Home > Reviews > MISSION: IMPOSSIBLE (’88) Reviews: “The Devils”/”The Plague” (spoilers)

MISSION: IMPOSSIBLE (’88) Reviews: “The Devils”/”The Plague” (spoilers)

“The Devils”: Written by Ted Roberts.

Oh, dear. We open with a scene of a drugged blonde being led by chanting guys in hoods to an altar where a guy in a goat-demon mask sacrifices her. One of the spectators looks on in horror, then wakes up screaming — it was his dream. Or was it? After the titles, when Jim gets the disc from a shrimp boat captain (and John E. Davis for once uses the main theme rather than “The Plot” to score it), we learn the guy is a diplomat in London who’s catatonic in an institution, while two others have committed suicide — all of them guests of Lord Holman (John Stanton), who’s believed to be a traitor who’s blackmailed these guys into sharing state secrets. Holman likes to indulge in New Age druidic practices, with a big celebration coming up the next week — and the episode treats these alternative spiritualities as indistinguishable from Satanism. This alone got me fearing the worst — but then Grant brought out the stupid-looking magic helmet that read the catatonic diplomat’s “electrotelepathic emanations” in order to get video images of his thoughts, which reveals the goat-head sacrifice. With total deadpan gravitas, Graves intones, “He’s been involved in Satanic rites.”

M:I The Devils

Seriously. This actually happened.

It’s like a scene out of a parody of this very show.

As if there weren’t enough cultural insensitivity already, Shannon and Nicholas are going undercover as stereotyped “Gypsies” — and for once we get a gadget demonstration in the apartment briefing, a video crystal ball for fortune-teller Shannon, as well as a few other gadgets in a second group discussion later on. Shannon makes contact with Holman’s groundskeeper Challis (Ron Graham) — no word on whether he holds the brew that is true — and gives a reading in which the video crystal ball is a totally pointless embellishment, and in which she fingers Jim, arriving in a limo and dressed in a black suit with a bright red tie and handkerchief, as The Evil One. Yes, folks… Jim is undercover as Satan. Oy. Freaking. Vey. Holman is skeptical of this at first, but Jim and Max uses various gadgets like glowy-evil-eye contact lenses, shoes that burn cloven hoofprints in the rug, and a gas that causes a brief lapse of consciousness so Holman thinks they’ve disappeared before his eyes.

Grant makes contact with the local Constable Egerton (Russell Newman), initially putting on an act as an uncaring American cop who’s only making a pro forma investigation of the three murdered girls who’ve turned up near the Holman estate. It seems random, but I guess this is to provoke a reaction from Egerton, who seems to express genuine concern for the victims — so Grant (with Jim’s approval) soon drops the role altogether and lets Egerton in on their investigation linking the pond where the bodies were found to an underground stream passing through Holman’s estate. Really, most of the elaborately set-up scheme seems to get tossed aside pretty quickly this week. But confiding in Egerton is a mistake, since the constable is on Holman’s hook and tells him about the investigation — but not much of a mistake, since when Holman orders Egerton to kill Grant, Egerton refuses to play along anymore, killing himself — along with any possible tension or suspense that plot thread could’ve generated.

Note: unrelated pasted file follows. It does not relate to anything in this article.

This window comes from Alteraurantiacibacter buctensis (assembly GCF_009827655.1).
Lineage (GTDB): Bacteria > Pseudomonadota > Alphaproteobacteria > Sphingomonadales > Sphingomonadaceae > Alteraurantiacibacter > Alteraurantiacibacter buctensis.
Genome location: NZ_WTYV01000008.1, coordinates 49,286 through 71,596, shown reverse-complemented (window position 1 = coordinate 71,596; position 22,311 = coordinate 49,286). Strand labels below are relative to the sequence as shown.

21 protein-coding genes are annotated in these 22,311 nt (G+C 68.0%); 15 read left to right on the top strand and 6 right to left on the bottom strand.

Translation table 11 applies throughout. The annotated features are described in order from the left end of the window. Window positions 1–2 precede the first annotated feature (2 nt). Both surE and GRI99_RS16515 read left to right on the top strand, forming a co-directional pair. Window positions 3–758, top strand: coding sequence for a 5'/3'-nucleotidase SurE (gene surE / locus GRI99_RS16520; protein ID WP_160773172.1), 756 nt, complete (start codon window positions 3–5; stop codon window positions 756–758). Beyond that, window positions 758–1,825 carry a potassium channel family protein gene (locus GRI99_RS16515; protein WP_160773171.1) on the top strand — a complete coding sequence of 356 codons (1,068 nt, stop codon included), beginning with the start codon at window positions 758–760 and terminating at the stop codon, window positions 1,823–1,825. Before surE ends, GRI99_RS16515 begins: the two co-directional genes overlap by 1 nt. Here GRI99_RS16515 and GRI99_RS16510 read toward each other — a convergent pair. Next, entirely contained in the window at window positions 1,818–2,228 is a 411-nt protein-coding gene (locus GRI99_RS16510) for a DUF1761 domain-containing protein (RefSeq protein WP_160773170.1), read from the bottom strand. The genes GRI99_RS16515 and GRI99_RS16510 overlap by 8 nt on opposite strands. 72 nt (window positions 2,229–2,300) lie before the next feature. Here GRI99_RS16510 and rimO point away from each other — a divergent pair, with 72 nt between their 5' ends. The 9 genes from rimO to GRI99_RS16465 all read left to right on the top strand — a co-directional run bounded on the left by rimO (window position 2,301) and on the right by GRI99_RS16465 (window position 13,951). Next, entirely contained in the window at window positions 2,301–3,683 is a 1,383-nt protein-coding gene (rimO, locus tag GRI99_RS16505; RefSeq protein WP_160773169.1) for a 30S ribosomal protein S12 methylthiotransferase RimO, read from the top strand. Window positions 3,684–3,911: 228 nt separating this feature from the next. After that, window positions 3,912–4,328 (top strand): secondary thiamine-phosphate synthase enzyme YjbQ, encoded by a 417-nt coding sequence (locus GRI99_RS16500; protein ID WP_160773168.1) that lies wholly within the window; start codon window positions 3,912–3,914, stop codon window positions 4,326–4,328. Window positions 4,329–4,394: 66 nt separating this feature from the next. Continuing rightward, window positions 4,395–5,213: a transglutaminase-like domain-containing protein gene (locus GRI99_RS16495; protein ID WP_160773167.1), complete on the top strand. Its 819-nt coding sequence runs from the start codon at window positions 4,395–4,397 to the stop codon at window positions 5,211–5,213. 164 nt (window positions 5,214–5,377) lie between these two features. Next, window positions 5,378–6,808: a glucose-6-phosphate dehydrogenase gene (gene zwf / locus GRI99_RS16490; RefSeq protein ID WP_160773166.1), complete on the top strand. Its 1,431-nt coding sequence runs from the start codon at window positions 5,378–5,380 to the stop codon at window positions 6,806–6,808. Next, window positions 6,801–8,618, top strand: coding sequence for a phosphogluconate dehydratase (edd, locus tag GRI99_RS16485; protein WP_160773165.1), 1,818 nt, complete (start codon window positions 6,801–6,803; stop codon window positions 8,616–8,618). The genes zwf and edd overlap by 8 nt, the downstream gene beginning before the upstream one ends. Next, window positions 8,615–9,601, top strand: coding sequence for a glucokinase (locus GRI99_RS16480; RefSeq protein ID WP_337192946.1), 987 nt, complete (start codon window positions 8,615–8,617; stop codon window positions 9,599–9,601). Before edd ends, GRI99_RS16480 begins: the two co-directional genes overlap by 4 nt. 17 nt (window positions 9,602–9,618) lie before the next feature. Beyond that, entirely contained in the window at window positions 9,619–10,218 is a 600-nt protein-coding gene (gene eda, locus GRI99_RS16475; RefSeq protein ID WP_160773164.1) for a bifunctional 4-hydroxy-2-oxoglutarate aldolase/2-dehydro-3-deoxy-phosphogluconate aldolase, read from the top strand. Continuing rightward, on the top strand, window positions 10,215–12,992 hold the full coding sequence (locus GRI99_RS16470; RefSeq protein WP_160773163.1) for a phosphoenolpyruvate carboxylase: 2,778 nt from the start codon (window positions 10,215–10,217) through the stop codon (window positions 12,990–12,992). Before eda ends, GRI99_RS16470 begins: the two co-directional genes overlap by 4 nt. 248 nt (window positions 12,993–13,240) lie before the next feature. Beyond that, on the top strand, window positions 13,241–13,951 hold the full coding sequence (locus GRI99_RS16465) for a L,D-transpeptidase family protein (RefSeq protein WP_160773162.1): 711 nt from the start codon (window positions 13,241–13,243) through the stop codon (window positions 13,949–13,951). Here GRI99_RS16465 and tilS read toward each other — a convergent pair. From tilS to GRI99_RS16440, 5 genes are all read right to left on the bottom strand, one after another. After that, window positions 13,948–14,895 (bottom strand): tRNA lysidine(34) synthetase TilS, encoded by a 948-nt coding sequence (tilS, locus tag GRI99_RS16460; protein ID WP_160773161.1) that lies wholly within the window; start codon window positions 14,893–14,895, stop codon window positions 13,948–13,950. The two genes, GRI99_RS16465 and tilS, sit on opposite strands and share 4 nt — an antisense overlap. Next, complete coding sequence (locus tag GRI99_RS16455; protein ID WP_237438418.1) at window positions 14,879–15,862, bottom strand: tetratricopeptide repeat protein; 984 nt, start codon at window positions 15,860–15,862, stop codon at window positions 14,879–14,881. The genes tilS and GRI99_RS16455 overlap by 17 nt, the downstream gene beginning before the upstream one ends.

Oh, and there’s an earlier scene where all four junior team members break into Holman’s underground devil-worshippin’ catacombs to scope them out. It’s unclear why they all had to go, especially since they don’t bother to split up and search to find the captive girl slated for the next sacrifice, instead having to make a separate effort later on to trail Challis to her cell. Why wait? Anyway, they free the girl, but by that point I’d already predicted that Shannon would get captured to take her place and end up as a cliched damsel in distress on the altar, and I was right. There’s even a scene where Holman’s upper-class, all-male cabalists (wait, are they being blackmailed or willingly part of the cult?) strip the drugged Shannon to put her in a white shift for the sacrifice — and it’s hard to believe they wouldn’t have taken some liberties with her in the process, but the episode is totally unconcerned with that. I sometimes forget how much sexism still remained in ’80s TV. Anyway, even though they kidnap her and dress her up, they somehow fail to discover that she’s wearing a wig.

All this culminates in a rather unfocused climax where Jim convinces Holman that he’s already claimed the latter’s soul, which shocks and terrifies Holman — why? Hadn’t he already pledged his soul to Satan? I guess the idea was that it was just a pretense for his blackmail, though the episode never addresses why so many prominent British politicians are sincerely Satanists and murder cultists. (At one point, Jim says that if the truth came out it would bring down the government, but if the government consists of men like that, doesn’t it deserve to be brought down? The episode implies that they were just weak-willed men that Holman pressured into going along with devil worship and serial murder, but that’s not much better.) And just as Shannon’s about to be sacrificed, the team springs some gratuitous gadgetry like red spotlights on Jim and Max’s faces, and Jim basically drives Holman back to fall into his own underground river, which is on fire because of another Grantism. So, yeah, that happened.

Wow. I think this is the worst episode of the entire franchise so far. It’s sometimes hilariously awful, but there were moments when I couldn’t tell if I was laughing or sobbing. The stupid, it burns! And the ethnocentrism, the reduction of women to passive victims, the over-the-top horror-movie villain scheme… this was more like a second-season Man from U.N.C.L.E. episode than an M:I episode, but it was played with absolute seriousness, only unintentionally emerging as farce. Graves makes an effectively suave Prince of Darkness, but even he has trouble selling some of the dialogue or the ridiculous situation.